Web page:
The so-called “climate consensus” continues to fall apart. Fritz Vahrenholt, a prominent German green energy investor and formerly full-throated climateer, has announced his defection. Writing in the Telegraph, Vahrneholt says:
For many years, I was an active supporter of the IPCC and its CO2 theory. Recent experience with the UN’s climate panel, however, forced me to reassess my position. In February 2010, I was invited as a reviewer for the IPCC report on renewable energy. I realised that the drafting of the report was done in anything but a scientific manner. The report was littered with errors and a member of Greenpeace edited the final version. These developments shocked me. I thought, if such things can happen in this report, then they might happen in other IPCC reports too. . .
[T]he IPCC’s current climate models cannot explain the climate history of the past 10,000 years. But if these models fail so dramatically in the past, how can they help to predict the future?
The other notable defector is James Lovelock, the originator of the much-beloved (by the greens) “Gaia-hypothesis,” which in general terms means the entire Earth should be conceived as one big closely interconnected ecosystem. As The Guardian reports, “Lovelock predicted in 2006 that by this century’s end ‘billions of us will die and the few breeding pairs of people that survive will be in the Arctic where the climate remains tolerable’.” Now, he’s striking a different note, as reported in the Daily Mail:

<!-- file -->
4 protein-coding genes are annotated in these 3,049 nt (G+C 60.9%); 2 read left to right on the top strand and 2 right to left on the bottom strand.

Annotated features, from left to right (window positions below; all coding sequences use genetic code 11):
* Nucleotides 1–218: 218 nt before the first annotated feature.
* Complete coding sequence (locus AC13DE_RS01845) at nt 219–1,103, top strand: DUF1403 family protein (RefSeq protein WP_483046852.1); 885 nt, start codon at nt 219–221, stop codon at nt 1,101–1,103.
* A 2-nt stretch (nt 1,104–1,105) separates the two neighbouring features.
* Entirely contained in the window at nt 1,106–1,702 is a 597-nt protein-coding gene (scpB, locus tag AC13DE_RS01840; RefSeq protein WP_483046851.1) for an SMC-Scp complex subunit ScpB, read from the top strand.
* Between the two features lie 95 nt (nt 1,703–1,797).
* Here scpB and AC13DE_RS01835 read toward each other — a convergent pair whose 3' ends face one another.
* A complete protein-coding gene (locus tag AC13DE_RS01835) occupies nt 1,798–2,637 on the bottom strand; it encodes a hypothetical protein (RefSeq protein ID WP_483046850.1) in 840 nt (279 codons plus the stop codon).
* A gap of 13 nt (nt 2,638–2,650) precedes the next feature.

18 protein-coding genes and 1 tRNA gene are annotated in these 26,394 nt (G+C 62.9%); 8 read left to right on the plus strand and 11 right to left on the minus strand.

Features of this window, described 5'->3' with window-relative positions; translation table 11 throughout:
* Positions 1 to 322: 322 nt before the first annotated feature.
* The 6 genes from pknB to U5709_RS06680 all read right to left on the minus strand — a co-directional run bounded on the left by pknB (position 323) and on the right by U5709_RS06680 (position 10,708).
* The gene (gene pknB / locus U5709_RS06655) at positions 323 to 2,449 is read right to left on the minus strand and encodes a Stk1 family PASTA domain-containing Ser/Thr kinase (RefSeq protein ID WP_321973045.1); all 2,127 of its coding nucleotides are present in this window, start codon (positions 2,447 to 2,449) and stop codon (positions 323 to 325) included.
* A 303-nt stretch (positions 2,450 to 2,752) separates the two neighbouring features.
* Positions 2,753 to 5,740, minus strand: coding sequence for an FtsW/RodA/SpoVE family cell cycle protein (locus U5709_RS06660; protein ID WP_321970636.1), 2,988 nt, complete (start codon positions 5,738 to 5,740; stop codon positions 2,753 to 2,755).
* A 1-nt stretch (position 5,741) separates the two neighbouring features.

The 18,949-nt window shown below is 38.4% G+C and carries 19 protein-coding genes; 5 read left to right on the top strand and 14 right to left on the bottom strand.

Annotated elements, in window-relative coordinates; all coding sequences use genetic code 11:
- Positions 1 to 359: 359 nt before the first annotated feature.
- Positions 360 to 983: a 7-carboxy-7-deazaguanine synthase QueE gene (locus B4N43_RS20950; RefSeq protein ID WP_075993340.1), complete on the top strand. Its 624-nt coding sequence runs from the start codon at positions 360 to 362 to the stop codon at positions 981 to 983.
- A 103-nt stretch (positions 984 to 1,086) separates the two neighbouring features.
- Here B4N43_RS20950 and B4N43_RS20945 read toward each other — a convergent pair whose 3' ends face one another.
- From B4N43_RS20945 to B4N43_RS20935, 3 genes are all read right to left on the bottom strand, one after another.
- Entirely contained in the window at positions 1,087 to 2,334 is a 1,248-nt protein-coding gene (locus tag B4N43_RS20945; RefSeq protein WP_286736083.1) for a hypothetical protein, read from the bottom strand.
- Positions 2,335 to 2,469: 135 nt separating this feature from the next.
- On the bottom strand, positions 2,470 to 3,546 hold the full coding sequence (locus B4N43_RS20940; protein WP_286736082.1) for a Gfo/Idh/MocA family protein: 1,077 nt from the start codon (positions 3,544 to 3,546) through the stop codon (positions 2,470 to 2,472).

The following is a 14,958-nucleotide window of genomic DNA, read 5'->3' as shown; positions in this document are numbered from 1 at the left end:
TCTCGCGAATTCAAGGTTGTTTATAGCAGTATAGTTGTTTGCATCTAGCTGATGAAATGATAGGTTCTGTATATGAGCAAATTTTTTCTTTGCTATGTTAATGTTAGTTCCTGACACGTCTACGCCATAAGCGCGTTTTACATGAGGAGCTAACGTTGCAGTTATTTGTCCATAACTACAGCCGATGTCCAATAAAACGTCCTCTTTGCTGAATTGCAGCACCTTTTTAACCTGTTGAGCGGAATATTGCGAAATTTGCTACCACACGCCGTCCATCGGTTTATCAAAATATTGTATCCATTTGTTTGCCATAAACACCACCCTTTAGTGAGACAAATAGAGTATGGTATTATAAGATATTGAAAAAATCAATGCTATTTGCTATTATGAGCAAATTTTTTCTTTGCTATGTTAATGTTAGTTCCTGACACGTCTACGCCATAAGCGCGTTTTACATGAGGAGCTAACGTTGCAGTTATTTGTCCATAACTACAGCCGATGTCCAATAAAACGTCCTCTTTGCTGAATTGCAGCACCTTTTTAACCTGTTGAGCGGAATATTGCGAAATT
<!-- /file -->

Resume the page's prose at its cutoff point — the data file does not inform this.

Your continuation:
He was once a guru to environmentalists, claiming climate change would kill billions of humans by the end of this century.
But it seems James Lovelock has had a change of heart.
On the eve of a major environmental summit, he has attacked the modern green movement – declaring its theories ‘meaningless drivel’.
Almost half a century after he revealed his Gaia theory, which inspired a generation of activists, the former Nasa scientists said he believed that rising sea levels were not a problem and that wind turbines were ‘useless’.
The 92-year-old described the modern green movement as a ‘religion’, which used guilt to gain support.
Speaking about climate change, he said: ‘I’m not worried about sea-level rises.’
He added: ‘At worst, I think it will be 2ft a century.’
Slamming environmentalists, he said: ‘It just so happens that the green religion is now taking over from the Christian religion.
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